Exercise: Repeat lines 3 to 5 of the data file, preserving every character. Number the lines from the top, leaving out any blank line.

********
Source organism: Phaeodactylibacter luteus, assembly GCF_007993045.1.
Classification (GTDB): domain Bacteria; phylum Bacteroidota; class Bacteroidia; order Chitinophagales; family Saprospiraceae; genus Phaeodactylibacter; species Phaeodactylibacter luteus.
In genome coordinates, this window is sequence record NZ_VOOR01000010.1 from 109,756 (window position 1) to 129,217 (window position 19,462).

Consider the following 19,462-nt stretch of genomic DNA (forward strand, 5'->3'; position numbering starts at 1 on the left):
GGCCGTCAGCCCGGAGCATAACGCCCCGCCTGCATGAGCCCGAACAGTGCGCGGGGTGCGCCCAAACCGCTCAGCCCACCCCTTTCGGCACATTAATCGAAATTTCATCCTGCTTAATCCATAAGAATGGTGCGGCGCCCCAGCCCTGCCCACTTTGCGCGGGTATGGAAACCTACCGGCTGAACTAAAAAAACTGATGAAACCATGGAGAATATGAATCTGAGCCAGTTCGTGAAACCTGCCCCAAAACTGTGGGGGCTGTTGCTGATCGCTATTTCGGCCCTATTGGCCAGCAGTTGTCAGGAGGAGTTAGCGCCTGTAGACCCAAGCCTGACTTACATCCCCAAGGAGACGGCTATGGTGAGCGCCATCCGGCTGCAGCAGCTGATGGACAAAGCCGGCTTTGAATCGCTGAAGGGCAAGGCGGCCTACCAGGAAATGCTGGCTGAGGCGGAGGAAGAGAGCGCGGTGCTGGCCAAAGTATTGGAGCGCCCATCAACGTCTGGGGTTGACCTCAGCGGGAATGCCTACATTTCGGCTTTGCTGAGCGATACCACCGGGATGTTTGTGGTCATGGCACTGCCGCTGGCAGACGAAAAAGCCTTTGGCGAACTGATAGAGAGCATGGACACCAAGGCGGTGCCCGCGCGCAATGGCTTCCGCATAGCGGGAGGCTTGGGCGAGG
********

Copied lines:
In genome coordinates, this window is sequence record NZ_VOOR01000010.1 from 109,756 (window position 1) to 129,217 (window position 19,462).

Consider the following 19,462-nt stretch of genomic DNA (forward strand, 5'->3'; position numbering starts at 1 on the left):
GGCCGTCAGCCCGGAGCATAACGCCCCGCCTGCATGAGCCCGAACAGTGCGCGGGGTGCGCCCAAACCGCTCAGCCCACCCCTTTCGGCACATTAATCGAAATTTCATCCTGCTTAATCCATAAGAATGGTGCGGCGCCCCAGCCCTGCCCACTTTGCGCGGGTATGGAAACCTACCGGCTGAACTAAAAAAACTGATGAAACCATGGAGAATATGAATCTGAGCCAGTTCGTGAAACCTGCCCCAAAACTGTGGGGGCTGTTGCTGATCGCTATTTCGGCCCTATTGGCCAGCAGTTGTCAGGAGGAGTTAGCGCCTGTAGACCCAAGCCTGACTTACATCCCCAAGGAGACGGCTATGGTGAGCGCCATCCGGCTGCAGCAGCTGATGGACAAAGCCGGCTTTGAATCGCTGAAGGGCAAGGCGGCCTACCAGGAAATGCTGGCTGAGGCGGAGGAAGAGAGCGCGGTGCTGGCCAAAGTATTGGAGCGCCCATCAACGTCTGGGGTTGACCTCAGCGGGAATGCCTACATTTCGGCTTTGCTGAGCGATACCACCGGGATGTTTGTGGTCATGGCACTGCCGCTGGCAGACGAAAAAGCCTTTGGCGAACTGATAGAGAGCATGGACACCAAGGCGGTGCCCGCGCGCAATGGCTTCCGCATAGCGGGAGGCTTGGGCGAGG